Likewise, there is an implication that the Controller has singled out (not technically singled out, but close enough) Jason to receive ultra-overpowered abilities for some specific reason, and also that he is going to have to confront players with two or more brain cells to rub together in the future, but I don’t care, because the explanation for Jason being so heavily favored during voodoo Force cave chargen for such stupid reasons isn’t in this book, nor do any of the beta testers show the remotest amount of competence in this book. The primary antagonist of the book is Alex, but to the extent that Alex poses any significant threat besides being a petty bully, it’s that he has blackmail material on Riley, a plot point that is not even introduced until nearly the very end of the book and which is affected by Jason’s actions throughout the first 80% of the story in only the most convoluted manner possible. Sure, it happens to turn out that Jason building his little empire inspires Riley for…some reason, to stand up for herself…by, uh, going to her parents for help, and then it turns out that high school seniors are in fact no match for the power of the plutocracy and Alex is immediately defanged. Up until that actually happens, though, this book is the story of how a high school student wants to avenge himself against a bully by griefing him in a video game.
The only reason I got to the reasonably decent ending is because I was able to churn out a prodigious amount of blog posts absolutely eviscerating the terrible first half. And it’s not like everything set up in the first half later becomes necessary (although that still wouldn’t excuse such a sloppy set up). The six mana types are only very vaguely associated with actual personality types (and again, using words with so much overlap that several of them appear to be basically identical). Harry Potter didn’t make us wait until Chamber of Secrets to figure out what it even means to be a Hufflepuff or Ravenclaw, and if you’re going to have personality test superpowers the least you can do is give the reader enough information to work out what superpowers they’d get out of the deal, although really, the answer is very likely “none” because only people the author likes get to have superpowers – most players have to spend 12+ hours of real time to become an archer.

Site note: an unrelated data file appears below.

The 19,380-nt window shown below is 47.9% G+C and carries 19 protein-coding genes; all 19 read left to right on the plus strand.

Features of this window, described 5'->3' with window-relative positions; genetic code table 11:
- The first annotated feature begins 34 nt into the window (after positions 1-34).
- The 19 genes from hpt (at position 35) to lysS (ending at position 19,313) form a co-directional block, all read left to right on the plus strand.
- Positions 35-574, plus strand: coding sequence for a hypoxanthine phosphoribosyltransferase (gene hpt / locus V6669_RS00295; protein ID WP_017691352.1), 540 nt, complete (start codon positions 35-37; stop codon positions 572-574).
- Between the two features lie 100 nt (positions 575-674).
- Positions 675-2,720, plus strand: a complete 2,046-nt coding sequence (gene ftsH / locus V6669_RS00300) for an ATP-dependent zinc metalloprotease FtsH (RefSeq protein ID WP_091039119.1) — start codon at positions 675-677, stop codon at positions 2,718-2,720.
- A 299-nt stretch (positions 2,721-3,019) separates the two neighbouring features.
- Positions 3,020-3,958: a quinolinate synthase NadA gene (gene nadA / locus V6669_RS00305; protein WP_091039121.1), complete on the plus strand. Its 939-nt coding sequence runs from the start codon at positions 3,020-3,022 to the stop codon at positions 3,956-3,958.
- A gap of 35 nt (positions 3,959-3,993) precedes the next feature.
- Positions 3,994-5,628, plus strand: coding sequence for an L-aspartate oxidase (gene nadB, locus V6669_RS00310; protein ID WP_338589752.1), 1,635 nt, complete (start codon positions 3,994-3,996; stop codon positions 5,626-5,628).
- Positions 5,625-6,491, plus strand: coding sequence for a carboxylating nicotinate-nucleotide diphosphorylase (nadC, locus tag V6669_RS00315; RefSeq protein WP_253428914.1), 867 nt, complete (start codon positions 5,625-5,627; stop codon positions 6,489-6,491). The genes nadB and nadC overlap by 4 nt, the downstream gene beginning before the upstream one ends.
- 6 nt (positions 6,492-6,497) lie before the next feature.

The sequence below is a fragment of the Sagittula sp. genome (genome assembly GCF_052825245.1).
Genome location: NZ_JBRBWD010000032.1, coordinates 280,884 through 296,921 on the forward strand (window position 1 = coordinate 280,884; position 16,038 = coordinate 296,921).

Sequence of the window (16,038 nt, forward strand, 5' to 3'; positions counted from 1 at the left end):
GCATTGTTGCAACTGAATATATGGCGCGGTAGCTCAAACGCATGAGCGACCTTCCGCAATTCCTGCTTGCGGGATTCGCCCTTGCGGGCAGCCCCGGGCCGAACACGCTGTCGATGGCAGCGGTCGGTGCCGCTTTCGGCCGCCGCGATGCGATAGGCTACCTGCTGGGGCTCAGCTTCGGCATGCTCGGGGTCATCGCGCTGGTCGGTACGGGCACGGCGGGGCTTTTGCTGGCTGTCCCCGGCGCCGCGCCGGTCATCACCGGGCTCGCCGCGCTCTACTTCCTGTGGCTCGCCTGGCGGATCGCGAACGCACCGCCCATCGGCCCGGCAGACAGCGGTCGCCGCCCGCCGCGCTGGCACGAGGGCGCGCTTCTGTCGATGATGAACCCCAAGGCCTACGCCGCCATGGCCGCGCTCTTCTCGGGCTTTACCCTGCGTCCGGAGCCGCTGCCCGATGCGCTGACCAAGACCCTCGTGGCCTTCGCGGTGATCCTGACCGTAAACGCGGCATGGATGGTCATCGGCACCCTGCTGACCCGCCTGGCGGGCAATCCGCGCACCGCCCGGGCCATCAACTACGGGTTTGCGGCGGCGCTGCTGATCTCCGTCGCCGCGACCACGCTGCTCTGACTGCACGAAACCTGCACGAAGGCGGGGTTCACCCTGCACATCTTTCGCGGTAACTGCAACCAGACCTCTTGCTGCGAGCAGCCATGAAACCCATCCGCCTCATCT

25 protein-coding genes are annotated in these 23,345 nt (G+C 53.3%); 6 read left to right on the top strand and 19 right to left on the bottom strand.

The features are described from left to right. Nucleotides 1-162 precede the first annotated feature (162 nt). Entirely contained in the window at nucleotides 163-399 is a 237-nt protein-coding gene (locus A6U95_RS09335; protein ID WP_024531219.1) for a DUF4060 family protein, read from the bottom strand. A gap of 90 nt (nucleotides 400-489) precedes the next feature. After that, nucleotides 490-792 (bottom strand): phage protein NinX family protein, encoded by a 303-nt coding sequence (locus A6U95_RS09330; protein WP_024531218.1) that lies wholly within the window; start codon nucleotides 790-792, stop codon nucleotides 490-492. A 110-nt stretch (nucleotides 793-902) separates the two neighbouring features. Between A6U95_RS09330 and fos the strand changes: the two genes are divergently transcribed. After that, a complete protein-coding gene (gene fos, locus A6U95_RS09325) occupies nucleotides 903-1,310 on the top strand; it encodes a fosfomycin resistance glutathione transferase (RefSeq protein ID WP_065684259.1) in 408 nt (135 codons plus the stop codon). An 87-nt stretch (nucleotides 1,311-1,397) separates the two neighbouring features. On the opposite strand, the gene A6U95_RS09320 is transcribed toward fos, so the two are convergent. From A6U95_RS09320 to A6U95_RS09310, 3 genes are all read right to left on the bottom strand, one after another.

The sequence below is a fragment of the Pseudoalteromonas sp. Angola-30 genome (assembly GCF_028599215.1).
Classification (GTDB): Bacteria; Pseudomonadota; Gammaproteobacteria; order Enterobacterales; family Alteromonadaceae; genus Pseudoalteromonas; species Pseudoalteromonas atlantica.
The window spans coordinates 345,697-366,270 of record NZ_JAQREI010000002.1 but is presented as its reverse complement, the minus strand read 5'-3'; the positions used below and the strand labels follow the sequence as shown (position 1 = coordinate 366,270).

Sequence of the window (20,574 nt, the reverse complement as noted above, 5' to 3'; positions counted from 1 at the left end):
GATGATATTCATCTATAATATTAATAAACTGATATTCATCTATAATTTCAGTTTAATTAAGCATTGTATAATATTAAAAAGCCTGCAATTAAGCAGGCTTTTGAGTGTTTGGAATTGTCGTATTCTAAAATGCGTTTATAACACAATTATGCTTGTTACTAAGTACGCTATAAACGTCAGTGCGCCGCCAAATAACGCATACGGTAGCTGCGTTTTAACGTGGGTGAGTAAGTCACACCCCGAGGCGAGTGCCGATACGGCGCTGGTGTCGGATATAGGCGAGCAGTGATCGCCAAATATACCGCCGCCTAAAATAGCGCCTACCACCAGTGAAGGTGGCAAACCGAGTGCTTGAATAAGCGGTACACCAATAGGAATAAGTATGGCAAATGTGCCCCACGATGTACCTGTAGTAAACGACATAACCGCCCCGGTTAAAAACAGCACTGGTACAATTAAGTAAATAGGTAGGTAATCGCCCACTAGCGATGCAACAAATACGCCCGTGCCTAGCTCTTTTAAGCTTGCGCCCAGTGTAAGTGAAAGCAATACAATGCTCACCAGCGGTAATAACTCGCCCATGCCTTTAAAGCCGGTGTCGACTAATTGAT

And that segues us nicely into how Awaken Online is no fun to play at all unless you are specifically Jason. Granted, the only reason Alex can’t have fun with it is because psychopaths are a constant maelstrom of paranoia, greed, and rage who almost never experience happiness, but the mind reading AI presumably knew that when it decided to make him one of three people in the entire game who would get enough gameplay features for the game to be worth playing at all. In fairness to the Controller, it’s not clear how Riley was ever going to be able to have fun with this game unless it just microwaved Alex’s brain the second he logged on, which, considering he’s clearly a budding serial killer would arguably be a good idea, but also arguably not be a good idea, so I won’t judge that one either way. That still leaves, within the radius the story takes place in alone, dozens of players each in Lux and in Alex’s army who get no significant abilities at all after hours of gameplay. I get agitated when an MMO drags me through thirty minutes of tutorials before giving me at least one or two abilities (beyond my standard attack) to play with, and it wouldn’t have hurt the novel to establish some character classes who can do more than just swing swords at Jason’s minions before dying to them. It already establishes a bunch of NPC casters. What was the point of explicitly stating Jason is one of the only necromancers in the game?
Awaken Online is about a full dive MMORPG. In fact, it’s just about a full dive MMORPG. There is no death game plot, there is no tournament league, “Jason plays an awesome video game” is the entire premise. And instead of being awesome that video game is actually pretty shit and you’d have to pay me (and pay me a lot) to play it if it actually existed. So why are we even here?